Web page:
Girl in White

Hubbard’s novel opens in 1933 from the point of view of Mathilde Modersohn, Becker’s daughter, who knew her for only a few days. She is now 26 years old and that is also how long Becker has been dead.

Mathilde has returned to Worpswede to try to connect with her mother. She is a violinist, an artist as well. She has fallen in love with a married Jewish man from Vienna, a violinist older than her who has fled the country because of the rise of the Third Reich and antisemitism. She is also pregnant with his child.

“How hurt father would be if he knew that I’d come to Worpswede. I think he’d feel betrayed, as though he hadn’t done enough. Of course he did his best, but what did he know about bringing up a small child? This place belongs to Paula and he never talked of her. That part of his life is a closed chapter. As far as the world is concerned he’s Otto Modersohn, the famous artist. No one remembers her. No one remembers Paula Modersohn-Becker”(15).

The book alternates between sections narrated by Mathilde and sections narrated by Becker.

I appreciate how Hubbard kept the novel focused on Becker’s work, persistently revealing how much she wanted to work and how tirelessly she fought for her art.

Becker develops the identity of an artist at a young age. Her parents are supportive but want her to be able to support herself financially. They fully expect her to move on to the role of teacher, governess, or wife and mother. But Becker has no intention of doing that. After her first visit to Worpswede at age sixteen, she is smitten with the place and the artist colony and eventually moves there.

“These Worpswede painters were pushing back the boundaries of what it meant to be an artist, rejecting conventional academicism for something more authentic. She was particularly struck by the gritty realism of Otto Modersohn. The sepia and russet tones with which he suggested the low-lying fields and dykes around Worpswede. The sense of desolation moved her. She could smell the damp peat, hear the cries of the circling rooks, and feel the leaden clouds gathering over the moors. Yet his paintings were more than mere copies of nature. They were attempts to translate what it felt like to be part of the landscape. Beside Herr Modersohn’s paintings those of the young Henrich Vogeler, with their fairies and medieval knights, appeared stylized and contrived. They reminded her of the English Pre-Raphaelites, the Holman Hunts and works by Dante Gabriel Rossetti that she’d seen in London. Vogeler’s paintings were charming, but they had little to do with the harsh realities of modern life that she had seen in parts of London, or the poorer parts of Bremen. And that’s what she wanted to paint. The world in all its dirty poignancy”(51).

“Old Peasant Woman,” 1905. Paula Modersohn-Becker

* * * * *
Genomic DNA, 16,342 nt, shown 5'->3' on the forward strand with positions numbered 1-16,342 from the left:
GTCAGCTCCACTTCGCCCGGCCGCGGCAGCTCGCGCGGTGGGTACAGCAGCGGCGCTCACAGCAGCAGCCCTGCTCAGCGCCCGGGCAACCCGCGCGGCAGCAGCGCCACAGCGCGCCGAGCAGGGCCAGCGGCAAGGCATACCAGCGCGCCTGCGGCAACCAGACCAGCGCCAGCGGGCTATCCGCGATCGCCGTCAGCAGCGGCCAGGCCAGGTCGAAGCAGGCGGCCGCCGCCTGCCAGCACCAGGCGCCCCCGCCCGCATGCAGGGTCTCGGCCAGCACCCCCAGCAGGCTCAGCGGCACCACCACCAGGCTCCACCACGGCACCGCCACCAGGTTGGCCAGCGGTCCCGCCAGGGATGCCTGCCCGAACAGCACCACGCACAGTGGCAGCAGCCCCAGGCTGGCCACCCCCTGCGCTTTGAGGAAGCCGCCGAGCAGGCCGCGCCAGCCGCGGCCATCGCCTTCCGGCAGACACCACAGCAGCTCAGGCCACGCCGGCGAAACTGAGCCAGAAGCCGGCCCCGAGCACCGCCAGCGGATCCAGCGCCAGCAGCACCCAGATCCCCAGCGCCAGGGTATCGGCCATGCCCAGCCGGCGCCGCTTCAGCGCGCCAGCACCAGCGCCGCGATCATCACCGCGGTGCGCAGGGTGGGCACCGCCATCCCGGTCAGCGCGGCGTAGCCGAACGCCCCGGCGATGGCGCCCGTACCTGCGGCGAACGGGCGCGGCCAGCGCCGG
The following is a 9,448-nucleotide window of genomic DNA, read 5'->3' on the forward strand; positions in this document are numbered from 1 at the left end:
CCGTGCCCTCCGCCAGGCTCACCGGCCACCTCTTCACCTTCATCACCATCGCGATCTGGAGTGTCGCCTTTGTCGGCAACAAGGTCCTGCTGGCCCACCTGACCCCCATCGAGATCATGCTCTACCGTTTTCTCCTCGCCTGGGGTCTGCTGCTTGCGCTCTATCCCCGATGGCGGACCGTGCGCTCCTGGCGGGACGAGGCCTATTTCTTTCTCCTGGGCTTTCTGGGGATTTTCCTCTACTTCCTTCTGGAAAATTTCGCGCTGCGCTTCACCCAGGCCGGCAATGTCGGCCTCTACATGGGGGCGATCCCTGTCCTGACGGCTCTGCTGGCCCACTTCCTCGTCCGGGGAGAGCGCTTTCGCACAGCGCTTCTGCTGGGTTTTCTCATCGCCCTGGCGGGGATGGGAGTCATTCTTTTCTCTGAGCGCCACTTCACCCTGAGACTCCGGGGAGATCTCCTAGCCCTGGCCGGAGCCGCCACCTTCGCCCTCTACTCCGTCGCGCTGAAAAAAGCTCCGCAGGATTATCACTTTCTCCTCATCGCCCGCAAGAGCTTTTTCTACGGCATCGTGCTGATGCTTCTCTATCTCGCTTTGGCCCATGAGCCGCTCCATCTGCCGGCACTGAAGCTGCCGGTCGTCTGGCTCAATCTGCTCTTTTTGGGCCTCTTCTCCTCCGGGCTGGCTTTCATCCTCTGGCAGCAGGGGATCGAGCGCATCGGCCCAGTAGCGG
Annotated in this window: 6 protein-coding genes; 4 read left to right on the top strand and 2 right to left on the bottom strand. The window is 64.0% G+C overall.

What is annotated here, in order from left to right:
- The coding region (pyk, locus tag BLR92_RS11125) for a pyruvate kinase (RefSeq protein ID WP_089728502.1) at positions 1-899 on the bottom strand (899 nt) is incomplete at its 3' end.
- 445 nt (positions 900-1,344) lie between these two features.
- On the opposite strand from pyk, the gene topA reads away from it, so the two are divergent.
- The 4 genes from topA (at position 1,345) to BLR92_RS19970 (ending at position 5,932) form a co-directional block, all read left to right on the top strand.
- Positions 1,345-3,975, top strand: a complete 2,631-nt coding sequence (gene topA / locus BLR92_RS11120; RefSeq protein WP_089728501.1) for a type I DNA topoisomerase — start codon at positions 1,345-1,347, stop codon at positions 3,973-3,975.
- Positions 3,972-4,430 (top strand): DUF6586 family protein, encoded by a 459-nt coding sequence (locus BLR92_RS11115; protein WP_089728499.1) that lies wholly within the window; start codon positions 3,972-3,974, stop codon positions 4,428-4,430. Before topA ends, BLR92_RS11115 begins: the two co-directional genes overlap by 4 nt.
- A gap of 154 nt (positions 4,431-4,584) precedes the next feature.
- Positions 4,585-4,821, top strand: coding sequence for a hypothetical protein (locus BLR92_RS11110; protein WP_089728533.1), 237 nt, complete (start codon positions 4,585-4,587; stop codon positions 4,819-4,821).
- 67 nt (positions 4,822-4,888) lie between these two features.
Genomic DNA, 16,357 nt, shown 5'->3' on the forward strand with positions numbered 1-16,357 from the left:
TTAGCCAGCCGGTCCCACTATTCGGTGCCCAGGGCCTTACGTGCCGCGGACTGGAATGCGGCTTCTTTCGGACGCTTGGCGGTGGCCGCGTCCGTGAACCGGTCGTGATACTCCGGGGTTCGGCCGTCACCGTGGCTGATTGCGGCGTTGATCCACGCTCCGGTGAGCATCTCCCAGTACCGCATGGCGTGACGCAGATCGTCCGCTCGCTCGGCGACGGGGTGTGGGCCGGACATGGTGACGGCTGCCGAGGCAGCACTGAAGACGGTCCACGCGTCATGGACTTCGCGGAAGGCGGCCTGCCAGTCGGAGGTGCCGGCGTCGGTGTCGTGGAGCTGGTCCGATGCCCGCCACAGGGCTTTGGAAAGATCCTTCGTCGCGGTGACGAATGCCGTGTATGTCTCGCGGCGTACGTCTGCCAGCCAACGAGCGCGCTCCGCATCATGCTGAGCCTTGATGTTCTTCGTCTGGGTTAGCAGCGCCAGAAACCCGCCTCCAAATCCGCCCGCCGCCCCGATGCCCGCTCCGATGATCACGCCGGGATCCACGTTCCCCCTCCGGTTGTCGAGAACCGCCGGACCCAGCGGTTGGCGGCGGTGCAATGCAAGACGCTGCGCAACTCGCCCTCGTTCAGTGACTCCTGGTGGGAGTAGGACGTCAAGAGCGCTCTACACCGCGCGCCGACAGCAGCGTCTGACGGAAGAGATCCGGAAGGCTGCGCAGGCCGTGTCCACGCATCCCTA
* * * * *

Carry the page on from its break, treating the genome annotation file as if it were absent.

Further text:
Once Becker is out of her family home, the settings move between Worpswede and Paris— Paula’s two loves. Diametric opposites. Yet she needs both. She craves the action and busyness of Paris and the peaceful nature and long vast views of the moors of Worpswede. The descriptions of Paris at the time are colorful and evocative of the period and what was happening in the art world. In Paris, Becker consumes the art in the museums and in contemporary exhibitions and takes classes. She is very poor. Hubbard does a nice job in portraying this and how much of a struggle it is for Becker to pursue her ambition on such limited means. Having barely enough to eat or keep her apartment warm, she perseveres.

Hubbard gives careful attention to Becker’s interest in painting the poor farmers around Worpswede. It is through Mathilde’s voice that we learn that the German Romantics movement in which the Worpswede colony can be placed was appropriated and distorted under the Nazi regime. How the elevation of the true German of the land evolved into  fascism. It is Mathilde who wonders what her mother would have thought about this. It is she who is watching this play out in her own lifetime. It is Mathilde who is living the future Becker never knew.

Becker wanted to paint the truth. She wanted to paint the people as they were. She also painted herself in this same way.

“Peasant Woman and Birch Tree,” Paula Modersohn-Becker

“She had such respect for these agricultural laborers, for their grit and good humor, despite the terrible conditions that most of them had to endure. Their way of life, whatever its hardships, had something that was being lost in the filth and clamor of the fast-growing cities. She wanted her paintings to connect with the earth the way the ploughing women connected to the soil. Would she be able to find a painterly language that, like these people, was sober and astringent? Be able to describe their relationship to the changing weather and reveal the truth about their hard lives, even if that truth smelt of sweat and pig shit?”(86).